2-8 159/270 1,870 7 10 72 420 2 12

Third-round pick Velus Jones Jr teases a spark that could yet elevate the Bears offense alongside Fields and Mooney as an X, Y, Z rotator with the yards-after-catch electricity, second-effort speed to reward extended plays, instant separation upon release, mid-route physicality and balance to absorb contact while completing catches.

But it is another ask burdened by immediacy, piling on to Mooney expectations, reliance on a leap at tight end through Cole Kmet (60 catches, 612 yards in 2021) and defining production from a committee backfield. It makes for a less-than-clear path to sustainability for Fields.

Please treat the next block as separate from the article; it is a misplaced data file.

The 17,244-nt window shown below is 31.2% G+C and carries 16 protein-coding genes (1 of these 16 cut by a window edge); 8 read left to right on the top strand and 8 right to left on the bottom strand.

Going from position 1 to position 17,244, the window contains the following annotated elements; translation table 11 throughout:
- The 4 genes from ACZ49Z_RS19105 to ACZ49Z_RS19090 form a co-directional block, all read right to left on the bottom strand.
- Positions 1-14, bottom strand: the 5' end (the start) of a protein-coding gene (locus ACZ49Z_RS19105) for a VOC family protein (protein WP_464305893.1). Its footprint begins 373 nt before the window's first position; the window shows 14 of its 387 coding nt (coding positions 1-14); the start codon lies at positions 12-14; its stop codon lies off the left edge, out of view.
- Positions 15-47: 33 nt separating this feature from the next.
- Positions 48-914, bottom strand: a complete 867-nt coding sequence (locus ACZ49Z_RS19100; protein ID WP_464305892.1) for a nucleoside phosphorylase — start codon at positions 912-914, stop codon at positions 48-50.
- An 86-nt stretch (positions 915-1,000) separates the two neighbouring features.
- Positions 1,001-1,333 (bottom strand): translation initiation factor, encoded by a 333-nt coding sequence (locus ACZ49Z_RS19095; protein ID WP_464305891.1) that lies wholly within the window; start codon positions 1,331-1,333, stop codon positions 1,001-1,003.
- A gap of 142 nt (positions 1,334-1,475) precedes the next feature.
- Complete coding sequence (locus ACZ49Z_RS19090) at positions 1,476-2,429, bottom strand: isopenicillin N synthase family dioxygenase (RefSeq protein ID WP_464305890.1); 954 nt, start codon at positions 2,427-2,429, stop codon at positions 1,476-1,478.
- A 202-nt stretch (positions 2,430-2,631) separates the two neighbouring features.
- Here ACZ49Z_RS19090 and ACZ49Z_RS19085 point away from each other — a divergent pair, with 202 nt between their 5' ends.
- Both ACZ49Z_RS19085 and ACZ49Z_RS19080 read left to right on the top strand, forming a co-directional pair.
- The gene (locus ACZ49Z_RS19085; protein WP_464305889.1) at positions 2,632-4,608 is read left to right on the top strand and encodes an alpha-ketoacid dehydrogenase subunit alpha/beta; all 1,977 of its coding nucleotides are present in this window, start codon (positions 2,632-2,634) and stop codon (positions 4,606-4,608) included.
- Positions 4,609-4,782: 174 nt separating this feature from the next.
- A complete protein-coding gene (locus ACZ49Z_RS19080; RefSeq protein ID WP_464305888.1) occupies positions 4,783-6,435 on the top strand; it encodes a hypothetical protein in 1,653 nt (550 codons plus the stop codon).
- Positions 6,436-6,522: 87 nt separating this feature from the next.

As The Athletic reported, as Around the NFL’s Gregg Rosenthal relayed in dismay in a recent column, Fields was seen throwing to a receiver trio of Chris Finke, Nsimba Webster and Isaiah Coulter in training camp. Yikes.

Fields in action at training camp
Fields in action at training camp

One of the leading beacons of optimism has been new faces on the sideline. Amid division and caution over the appointment of a defensive-minded head coach in Matt Eberflus, Getsy entered the fold as former quarterbacks coach to a certain Aaron Rodgers in Green Bay and one of the newest West Coast branches who has been crafting his playbook as an NFL coordinator for an armoury like that of Fields.